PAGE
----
The Fujifilm XF 8-16mm f2.8 is an ultra wide zoom designed for Fujifilm’s X-Series mirrorless cameras. Announced in July 2018, it delivers the widest coverage in the system to date, capturing a broader field-of-view than the existing XF 10-24mm f4 at the wide-end, and while it doesn’t zoom as far as that model, it boasts a constant f2.8 aperture that’s one stop brighter.
The ultra-wide coverage is ideal for landscape and architectural work, and Fujifilm reckons the lens is sharp enough across the frame for astrophotography even with the aperture wide-open. The optical design employs 20 elements in 13 groups, including four aspherical elements, three ED elements and three super ED elements. Focusing is performed by linear motors, the closest focusing distance is 25cm and there’s nine aperture blades. Unlike the XF 10-24mm, there’s no optical stabilisation, so to iron-out any wobbles, say for video work, you should either use the XH1 body with its own stabilisation or some sort of gimbal. Due to the bulbous front element, there’s also no filter mount as standard, another benefit of the XF 10-24mm. That said, the XF 8-16mm f2.8 is more robust than the XF 10-24mm, boasting weather-sealing that’s sorely absent on the older zoom. For the record, the XF 8-16mm f2.8 measures 88mm diameter, 122mm in length and weighs 805g.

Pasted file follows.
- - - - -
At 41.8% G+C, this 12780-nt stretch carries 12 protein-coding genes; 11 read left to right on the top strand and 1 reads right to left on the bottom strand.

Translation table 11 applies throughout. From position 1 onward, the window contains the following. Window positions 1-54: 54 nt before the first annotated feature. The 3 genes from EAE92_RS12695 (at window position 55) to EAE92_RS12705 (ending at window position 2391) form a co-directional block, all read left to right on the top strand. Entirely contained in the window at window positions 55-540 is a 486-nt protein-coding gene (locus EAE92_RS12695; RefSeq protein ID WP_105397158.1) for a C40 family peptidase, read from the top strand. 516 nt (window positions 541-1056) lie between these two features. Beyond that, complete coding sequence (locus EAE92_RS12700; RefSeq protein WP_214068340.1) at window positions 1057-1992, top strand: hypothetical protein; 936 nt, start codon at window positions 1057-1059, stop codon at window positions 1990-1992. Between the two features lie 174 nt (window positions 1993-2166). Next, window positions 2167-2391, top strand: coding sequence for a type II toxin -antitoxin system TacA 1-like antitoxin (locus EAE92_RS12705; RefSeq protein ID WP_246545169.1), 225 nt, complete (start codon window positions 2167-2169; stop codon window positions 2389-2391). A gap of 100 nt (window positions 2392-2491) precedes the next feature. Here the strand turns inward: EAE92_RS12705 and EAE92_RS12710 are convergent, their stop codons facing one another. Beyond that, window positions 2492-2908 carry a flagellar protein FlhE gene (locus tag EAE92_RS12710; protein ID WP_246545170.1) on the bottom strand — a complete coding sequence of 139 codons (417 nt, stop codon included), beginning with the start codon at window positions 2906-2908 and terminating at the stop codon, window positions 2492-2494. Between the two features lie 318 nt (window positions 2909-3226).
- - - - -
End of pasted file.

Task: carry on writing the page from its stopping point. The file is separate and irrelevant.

The XF 8-16mm f2.8 is another welcome addition to the X-series lens catalogue, zooming wider than the existing XF 10-24mm f4, while also boasting a constant aperture that’s one stop brighter and a weather sealed barrel too. It may lack the optical stabilisation and filter mount of the XF 10-24mm, not to mention its lighter weight and lower price, but is aimed at a higher-end market that’s more likely to pair it with the heftier and stabilised XH1. Expect the XF 8-16mm f2.8 in November for $1999 USD / 1799 GBP. In the meantime, you may enjoy my Fujifilm XF 10-24mm f4 review so far.
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